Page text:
For this reason, the follow of soil during autumn/winter and spring/summer is not recommended, being necessary, most of the time, to use crops aiming the formation of straw for the system, the so-called cover crops. The cover crops must present a rapid initial development and elevated yield of phytomass and may be used for grain production, seeds or fodder, bringing, besides the benefits of soil cover management, an extra recipe to justify its adoption by producers [3]. The agrosilvipastoral systems can be an advantageous alternative for farmers once it opens an opportunity for the diversification of economic activities in the property, especially with the insertion of the forest components that may generate an extra income to the producer like wood or energy, and, at the same time, it would create a favorable micro climate for pasture, that would keep it green for longer period in the off-season and would propitiate conditions of animal welfare [7]. These systems propitiate reciprocal benefits by recovering or reducing the causes of physical, chemical or biological degradation of the soil, resulting from each exploration. From the sustainability point of view, the benefits of these systems may be summarized as: a) Agronomics - by means of recovery and management of the productive soil characteristics; b) Economics - by means of diversification of offer and obtention of higher yield at lower costs with superior quality; c) Ecological - by means of reduction of erosion and of the dangerous biota to the cultivated species, with a consequent reduction of need for agricultural defensives; d) Socials- by means of dilution of profits, once the lifestock and agricultural activities concentrate and distribute the profits, respectively. The major generation of taxes, direct and indirect jobs, besides the settling of the man in the field must also be consider [8,9].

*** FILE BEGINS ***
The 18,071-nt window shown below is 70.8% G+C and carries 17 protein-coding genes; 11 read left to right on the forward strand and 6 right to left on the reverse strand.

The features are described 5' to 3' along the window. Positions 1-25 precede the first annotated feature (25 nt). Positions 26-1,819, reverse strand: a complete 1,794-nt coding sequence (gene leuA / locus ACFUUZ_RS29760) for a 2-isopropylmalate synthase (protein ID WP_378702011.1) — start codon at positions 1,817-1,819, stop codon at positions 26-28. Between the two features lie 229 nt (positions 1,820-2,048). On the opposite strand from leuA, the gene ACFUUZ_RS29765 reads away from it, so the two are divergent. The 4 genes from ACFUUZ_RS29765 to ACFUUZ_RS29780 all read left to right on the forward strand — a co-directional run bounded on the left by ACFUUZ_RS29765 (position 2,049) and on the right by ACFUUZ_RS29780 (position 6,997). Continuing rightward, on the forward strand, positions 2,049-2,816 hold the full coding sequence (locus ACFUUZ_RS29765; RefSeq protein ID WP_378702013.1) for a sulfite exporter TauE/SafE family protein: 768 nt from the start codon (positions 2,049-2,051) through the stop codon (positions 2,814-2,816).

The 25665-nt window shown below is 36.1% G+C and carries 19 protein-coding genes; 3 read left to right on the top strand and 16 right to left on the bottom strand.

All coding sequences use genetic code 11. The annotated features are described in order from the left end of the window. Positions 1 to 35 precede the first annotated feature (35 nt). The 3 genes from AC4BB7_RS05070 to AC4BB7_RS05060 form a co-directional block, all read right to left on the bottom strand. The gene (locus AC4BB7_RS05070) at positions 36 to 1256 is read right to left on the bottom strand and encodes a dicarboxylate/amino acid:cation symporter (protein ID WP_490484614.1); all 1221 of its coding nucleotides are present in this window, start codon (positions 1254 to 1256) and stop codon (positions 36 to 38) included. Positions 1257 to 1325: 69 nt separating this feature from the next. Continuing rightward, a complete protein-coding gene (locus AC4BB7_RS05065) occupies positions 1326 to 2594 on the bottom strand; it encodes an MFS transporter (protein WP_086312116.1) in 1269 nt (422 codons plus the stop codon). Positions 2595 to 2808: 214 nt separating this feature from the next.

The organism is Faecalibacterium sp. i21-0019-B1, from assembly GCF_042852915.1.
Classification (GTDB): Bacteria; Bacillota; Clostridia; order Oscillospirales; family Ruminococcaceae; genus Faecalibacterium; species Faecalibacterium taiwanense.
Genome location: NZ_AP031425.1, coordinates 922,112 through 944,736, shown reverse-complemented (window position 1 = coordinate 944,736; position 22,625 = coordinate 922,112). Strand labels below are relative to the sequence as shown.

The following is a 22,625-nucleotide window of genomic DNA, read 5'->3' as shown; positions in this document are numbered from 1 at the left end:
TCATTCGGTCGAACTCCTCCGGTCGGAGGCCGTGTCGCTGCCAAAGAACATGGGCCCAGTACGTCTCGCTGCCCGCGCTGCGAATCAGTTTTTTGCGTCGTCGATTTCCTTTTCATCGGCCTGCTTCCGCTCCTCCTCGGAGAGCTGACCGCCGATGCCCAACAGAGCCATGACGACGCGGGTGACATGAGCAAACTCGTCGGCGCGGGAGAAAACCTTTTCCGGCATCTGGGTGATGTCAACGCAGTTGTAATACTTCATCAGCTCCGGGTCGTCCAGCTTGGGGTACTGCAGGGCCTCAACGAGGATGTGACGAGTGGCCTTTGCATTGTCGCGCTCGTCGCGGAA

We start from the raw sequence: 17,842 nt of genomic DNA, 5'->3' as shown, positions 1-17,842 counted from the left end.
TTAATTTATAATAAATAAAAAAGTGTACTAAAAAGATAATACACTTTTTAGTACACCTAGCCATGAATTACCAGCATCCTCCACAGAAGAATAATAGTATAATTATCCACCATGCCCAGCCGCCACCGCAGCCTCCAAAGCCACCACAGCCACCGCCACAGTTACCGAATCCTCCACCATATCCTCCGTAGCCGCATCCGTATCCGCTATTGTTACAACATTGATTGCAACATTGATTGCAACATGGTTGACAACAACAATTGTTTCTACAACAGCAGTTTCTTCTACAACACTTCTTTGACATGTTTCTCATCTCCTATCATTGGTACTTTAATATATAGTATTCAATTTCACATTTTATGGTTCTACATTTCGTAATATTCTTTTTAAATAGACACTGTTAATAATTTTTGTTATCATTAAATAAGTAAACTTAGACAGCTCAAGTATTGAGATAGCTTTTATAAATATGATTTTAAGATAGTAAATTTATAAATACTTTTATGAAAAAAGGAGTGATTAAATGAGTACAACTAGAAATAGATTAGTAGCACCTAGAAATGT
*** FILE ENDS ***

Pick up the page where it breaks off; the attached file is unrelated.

1. Food and Agriculture Organization (FAO) (2016) Food may be lacking to supply the world’s population by 2050.
  2. Freire J (2015) Sustainable Technology: Sustainable Production Systems.
  3. Borges WLB (2015) Coverage Plants for Lavender Plants Paulista. A Granja pp. 5961.
  4. Borges WLB (2012) The importance of straw. A Granja pp .67-69.
  5. Stone LF, Silveira PM, Moreira JAA, Braz AJBP (2006) Evapotranspiration of irrigated common bean under no-tillage on different cover crop mulches. Brazilian Agricultural Research 41(4): 577-582.
  6. Ceretta CA, Basso CJ, Herbes MG, Poletto NC, Silveira MJ (2002) Phytomass production and decomposition of winter cover crops and corn, under different management of nitrogen fertilization. Ciência Rural 32(1): 49-54.
  7. Trecenti R, Oliveira MC, Hass G (2008) Grain-Livestock-Forestry Integration. Brasília: MAPA/SDC. pp. 54.
  8. Kluthcouski J, Cobucci T, Aidar H, Yokoyama LP, Oliveira IP, et al. (2000) Santa Fe System-Embrapa Technology: crop-livestock integration by the consortium of annual crops with forages, in crop areas, in the direct and conventional systems. Santo Antônio de Goiás: Embrapa Rice and Beans. pp. 28.
  9. United Nations (UN) (2016) UN projects world population to reach 8.5 billion by 2030.